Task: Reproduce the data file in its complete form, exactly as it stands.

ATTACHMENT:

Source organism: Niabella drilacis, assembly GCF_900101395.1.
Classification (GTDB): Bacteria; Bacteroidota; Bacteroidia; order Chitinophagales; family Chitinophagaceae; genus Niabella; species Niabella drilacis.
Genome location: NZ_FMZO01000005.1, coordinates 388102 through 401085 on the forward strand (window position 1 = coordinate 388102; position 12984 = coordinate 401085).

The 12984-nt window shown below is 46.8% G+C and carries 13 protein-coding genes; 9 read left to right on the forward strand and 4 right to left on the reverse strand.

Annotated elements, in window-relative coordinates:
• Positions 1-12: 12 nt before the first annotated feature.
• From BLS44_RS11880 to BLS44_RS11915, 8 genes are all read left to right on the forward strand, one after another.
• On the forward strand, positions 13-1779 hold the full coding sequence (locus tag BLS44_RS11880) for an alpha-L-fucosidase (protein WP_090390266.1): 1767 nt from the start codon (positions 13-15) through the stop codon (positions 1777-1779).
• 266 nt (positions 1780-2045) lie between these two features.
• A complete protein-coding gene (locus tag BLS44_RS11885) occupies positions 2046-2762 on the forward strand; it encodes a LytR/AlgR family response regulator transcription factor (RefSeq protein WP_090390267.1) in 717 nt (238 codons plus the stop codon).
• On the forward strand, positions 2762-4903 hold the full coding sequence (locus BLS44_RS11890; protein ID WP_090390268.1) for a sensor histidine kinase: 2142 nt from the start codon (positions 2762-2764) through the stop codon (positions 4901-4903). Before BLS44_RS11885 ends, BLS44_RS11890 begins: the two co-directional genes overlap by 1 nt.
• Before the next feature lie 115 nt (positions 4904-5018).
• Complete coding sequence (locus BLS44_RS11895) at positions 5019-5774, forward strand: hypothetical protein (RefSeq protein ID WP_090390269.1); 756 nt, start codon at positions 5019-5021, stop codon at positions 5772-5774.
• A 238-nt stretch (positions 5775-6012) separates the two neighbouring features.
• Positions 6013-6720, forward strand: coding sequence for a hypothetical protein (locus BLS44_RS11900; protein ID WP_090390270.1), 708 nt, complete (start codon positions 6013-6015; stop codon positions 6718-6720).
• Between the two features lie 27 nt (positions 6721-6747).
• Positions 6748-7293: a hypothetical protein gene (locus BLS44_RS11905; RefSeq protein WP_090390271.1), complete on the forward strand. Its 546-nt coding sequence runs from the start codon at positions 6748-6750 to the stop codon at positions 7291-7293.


Source organism: Niabella drilacis, assembly GCF_900101395.1.
Classification (GTDB): Bacteria; Bacteroidota; Bacteroidia; order Chitinophagales; family Chitinophagaceae; genus Niabella; species Niabella drilacis.
Genome location: NZ_FMZO01000005.1, coordinates 388102 through 401085 on the forward strand (window position 1 = coordinate 388102; position 12984 = coordinate 401085).

The 12984-nt window shown below is 46.8% G+C and carries 13 protein-coding genes; 9 read left to right on the forward strand and 4 right to left on the reverse strand.

Annotated elements, in window-relative coordinates:
• Positions 1-12: 12 nt before the first annotated feature.
• From BLS44_RS11880 to BLS44_RS11915, 8 genes are all read left to right on the forward strand, one after another.
• On the forward strand, positions 13-1779 hold the full coding sequence (locus tag BLS44_RS11880) for an alpha-L-fucosidase (protein WP_090390266.1): 1767 nt from the start codon (positions 13-15) through the stop codon (positions 1777-1779).
• 266 nt (positions 1780-2045) lie between these two features.
• A complete protein-coding gene (locus tag BLS44_RS11885) occupies positions 2046-2762 on the forward strand; it encodes a LytR/AlgR family response regulator transcription factor (RefSeq protein WP_090390267.1) in 717 nt (238 codons plus the stop codon).
• On the forward strand, positions 2762-4903 hold the full coding sequence (locus BLS44_RS11890; protein ID WP_090390268.1) for a sensor histidine kinase: 2142 nt from the start codon (positions 2762-2764) through the stop codon (positions 4901-4903). Before BLS44_RS11885 ends, BLS44_RS11890 begins: the two co-directional genes overlap by 1 nt.
• Before the next feature lie 115 nt (positions 4904-5018).
• Complete coding sequence (locus BLS44_RS11895) at positions 5019-5774, forward strand: hypothetical protein (RefSeq protein ID WP_090390269.1); 756 nt, start codon at positions 5019-5021, stop codon at positions 5772-5774.
• A 238-nt stretch (positions 5775-6012) separates the two neighbouring features.
• Positions 6013-6720, forward strand: coding sequence for a hypothetical protein (locus BLS44_RS11900; protein ID WP_090390270.1), 708 nt, complete (start codon positions 6013-6015; stop codon positions 6718-6720).
• Between the two features lie 27 nt (positions 6721-6747).
• Positions 6748-7293: a hypothetical protein gene (locus BLS44_RS11905; RefSeq protein WP_090390271.1), complete on the forward strand. Its 546-nt coding sequence runs from the start codon at positions 6748-6750 to the stop codon at positions 7291-7293.